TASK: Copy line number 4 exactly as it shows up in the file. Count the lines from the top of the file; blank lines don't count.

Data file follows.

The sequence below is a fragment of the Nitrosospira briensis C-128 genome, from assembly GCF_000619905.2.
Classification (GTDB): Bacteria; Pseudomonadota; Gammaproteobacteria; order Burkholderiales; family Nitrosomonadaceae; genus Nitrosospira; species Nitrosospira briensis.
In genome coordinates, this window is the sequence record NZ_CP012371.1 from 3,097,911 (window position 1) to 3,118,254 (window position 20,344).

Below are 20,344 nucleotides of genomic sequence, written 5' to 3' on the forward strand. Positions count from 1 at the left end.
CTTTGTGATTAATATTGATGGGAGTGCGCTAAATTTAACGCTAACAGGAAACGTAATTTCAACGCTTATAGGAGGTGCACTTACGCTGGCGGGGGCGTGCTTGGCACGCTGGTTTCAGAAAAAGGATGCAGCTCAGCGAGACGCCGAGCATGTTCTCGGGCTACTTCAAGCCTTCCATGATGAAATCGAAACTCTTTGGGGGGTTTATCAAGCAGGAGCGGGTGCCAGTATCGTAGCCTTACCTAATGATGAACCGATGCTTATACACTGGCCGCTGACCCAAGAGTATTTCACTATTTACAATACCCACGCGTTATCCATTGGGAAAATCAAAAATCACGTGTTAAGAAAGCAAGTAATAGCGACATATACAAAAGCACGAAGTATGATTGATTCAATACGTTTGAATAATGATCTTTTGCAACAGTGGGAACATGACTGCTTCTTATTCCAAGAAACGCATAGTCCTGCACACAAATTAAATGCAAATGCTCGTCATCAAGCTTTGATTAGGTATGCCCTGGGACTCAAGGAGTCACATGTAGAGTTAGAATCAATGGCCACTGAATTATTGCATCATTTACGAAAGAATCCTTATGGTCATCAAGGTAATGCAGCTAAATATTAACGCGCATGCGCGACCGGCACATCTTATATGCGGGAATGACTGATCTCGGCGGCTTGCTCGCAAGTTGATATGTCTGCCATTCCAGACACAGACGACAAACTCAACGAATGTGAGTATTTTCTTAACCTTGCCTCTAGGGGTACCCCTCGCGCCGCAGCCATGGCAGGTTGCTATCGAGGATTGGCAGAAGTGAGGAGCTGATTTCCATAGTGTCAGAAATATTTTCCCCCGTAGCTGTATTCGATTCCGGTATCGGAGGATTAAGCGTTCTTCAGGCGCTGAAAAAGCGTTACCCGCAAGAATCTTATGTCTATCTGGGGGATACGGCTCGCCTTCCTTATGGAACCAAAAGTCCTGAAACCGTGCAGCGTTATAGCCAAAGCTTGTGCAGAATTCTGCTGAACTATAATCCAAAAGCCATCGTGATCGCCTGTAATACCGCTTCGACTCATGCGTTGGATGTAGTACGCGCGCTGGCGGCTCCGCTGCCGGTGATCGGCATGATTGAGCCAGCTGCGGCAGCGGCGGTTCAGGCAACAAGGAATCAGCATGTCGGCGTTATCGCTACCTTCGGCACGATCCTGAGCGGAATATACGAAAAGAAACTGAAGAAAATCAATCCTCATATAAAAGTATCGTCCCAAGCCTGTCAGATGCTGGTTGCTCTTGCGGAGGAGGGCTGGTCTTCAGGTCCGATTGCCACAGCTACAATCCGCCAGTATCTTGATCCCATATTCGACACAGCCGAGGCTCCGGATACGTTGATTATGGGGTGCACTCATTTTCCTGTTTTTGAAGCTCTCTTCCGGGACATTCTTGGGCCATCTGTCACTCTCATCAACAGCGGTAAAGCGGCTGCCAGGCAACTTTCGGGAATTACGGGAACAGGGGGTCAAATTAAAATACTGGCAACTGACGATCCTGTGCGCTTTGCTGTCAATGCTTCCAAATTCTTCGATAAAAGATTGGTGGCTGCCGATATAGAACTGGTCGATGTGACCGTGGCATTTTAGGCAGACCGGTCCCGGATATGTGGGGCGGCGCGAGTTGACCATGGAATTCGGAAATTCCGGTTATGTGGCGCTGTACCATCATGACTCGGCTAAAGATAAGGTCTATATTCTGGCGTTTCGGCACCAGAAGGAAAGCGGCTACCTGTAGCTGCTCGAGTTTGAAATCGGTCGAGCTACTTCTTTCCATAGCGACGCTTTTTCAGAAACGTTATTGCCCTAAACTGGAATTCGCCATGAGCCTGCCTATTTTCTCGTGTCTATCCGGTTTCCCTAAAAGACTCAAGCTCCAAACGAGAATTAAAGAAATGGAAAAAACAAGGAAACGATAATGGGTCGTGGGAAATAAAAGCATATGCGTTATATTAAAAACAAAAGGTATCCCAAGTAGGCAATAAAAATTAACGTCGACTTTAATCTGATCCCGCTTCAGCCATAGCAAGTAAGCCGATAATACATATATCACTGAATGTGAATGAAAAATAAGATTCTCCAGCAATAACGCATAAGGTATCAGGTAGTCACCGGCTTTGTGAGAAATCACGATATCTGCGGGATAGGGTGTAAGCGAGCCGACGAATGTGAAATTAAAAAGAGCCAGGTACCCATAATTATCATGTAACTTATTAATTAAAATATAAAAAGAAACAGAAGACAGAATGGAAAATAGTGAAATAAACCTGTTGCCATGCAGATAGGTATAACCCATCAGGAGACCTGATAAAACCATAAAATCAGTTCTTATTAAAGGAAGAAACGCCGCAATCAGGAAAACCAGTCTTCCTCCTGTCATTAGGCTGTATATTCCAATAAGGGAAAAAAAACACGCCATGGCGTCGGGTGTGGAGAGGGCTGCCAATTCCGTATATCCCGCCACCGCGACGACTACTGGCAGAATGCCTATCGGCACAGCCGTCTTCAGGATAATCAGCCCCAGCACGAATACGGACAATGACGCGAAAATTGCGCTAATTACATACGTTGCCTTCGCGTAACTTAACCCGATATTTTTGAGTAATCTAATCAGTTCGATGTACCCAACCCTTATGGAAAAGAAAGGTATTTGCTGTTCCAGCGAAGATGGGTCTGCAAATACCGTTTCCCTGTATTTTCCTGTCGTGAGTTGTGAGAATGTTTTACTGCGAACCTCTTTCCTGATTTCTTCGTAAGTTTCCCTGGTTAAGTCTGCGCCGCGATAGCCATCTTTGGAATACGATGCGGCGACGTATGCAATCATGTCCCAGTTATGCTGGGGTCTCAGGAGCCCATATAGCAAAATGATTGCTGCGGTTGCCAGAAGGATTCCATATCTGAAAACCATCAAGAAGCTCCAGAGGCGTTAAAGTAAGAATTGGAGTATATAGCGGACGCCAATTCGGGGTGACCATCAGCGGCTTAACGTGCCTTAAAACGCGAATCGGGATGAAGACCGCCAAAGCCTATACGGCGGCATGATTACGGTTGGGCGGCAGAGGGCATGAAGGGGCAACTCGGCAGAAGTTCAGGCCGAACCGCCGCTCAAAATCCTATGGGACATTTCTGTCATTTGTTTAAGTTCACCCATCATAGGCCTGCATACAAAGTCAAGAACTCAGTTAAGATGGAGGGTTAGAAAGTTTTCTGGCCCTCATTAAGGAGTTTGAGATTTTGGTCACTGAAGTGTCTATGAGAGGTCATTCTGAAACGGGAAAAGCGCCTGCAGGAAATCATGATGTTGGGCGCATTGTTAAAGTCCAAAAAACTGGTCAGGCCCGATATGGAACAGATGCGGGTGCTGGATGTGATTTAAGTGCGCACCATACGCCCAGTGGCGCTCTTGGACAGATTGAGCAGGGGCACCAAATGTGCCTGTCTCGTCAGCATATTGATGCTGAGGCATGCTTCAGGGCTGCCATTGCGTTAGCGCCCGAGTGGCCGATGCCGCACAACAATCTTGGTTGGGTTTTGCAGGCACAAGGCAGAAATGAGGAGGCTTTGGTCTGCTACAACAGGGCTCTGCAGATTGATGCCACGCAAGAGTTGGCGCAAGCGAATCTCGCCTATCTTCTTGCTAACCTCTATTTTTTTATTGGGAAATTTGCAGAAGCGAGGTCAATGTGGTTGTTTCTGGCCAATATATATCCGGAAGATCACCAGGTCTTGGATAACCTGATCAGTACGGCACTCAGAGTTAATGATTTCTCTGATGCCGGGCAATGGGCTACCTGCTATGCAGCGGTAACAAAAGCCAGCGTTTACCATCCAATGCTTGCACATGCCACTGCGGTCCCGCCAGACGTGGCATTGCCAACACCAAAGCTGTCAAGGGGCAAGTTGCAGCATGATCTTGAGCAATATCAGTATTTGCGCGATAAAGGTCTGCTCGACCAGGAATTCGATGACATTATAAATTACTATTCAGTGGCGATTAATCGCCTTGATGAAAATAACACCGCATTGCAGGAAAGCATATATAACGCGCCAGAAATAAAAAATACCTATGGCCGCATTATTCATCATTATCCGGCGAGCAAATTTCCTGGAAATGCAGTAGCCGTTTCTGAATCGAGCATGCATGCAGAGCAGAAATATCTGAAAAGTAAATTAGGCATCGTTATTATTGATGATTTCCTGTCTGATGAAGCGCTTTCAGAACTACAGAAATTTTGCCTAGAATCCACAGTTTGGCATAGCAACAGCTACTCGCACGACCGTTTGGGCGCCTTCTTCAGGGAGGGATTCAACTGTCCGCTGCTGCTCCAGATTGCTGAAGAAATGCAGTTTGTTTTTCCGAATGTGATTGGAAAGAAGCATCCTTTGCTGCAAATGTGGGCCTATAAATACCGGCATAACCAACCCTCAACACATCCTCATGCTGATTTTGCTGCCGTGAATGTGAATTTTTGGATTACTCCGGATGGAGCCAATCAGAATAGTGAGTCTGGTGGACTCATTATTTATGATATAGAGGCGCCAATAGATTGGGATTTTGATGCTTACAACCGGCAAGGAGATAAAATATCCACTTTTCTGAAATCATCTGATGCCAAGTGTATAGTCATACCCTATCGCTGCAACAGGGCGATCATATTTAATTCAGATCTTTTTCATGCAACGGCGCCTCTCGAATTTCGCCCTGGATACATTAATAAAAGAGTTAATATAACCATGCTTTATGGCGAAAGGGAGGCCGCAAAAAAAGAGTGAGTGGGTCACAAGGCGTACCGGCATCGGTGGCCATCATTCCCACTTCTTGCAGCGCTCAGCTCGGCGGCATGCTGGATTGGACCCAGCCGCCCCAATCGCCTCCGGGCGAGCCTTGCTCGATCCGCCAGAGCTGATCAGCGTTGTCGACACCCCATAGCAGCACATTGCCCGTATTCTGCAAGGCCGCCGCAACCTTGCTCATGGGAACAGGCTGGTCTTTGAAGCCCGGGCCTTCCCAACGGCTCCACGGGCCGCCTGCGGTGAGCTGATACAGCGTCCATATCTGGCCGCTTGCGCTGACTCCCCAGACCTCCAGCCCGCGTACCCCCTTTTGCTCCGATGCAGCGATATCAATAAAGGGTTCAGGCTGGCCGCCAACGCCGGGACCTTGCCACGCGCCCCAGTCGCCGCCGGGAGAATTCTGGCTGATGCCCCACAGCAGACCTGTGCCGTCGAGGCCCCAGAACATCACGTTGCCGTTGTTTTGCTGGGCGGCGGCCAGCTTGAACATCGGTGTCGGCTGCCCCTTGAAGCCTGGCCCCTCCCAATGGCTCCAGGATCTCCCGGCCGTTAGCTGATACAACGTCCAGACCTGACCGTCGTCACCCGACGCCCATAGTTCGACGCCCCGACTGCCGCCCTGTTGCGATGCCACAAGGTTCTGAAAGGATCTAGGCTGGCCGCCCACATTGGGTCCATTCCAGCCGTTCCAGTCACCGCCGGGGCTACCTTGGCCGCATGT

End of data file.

Below are 20,344 nucleotides of genomic sequence, written 5' to 3' on the forward strand. Positions count from 1 at the left end.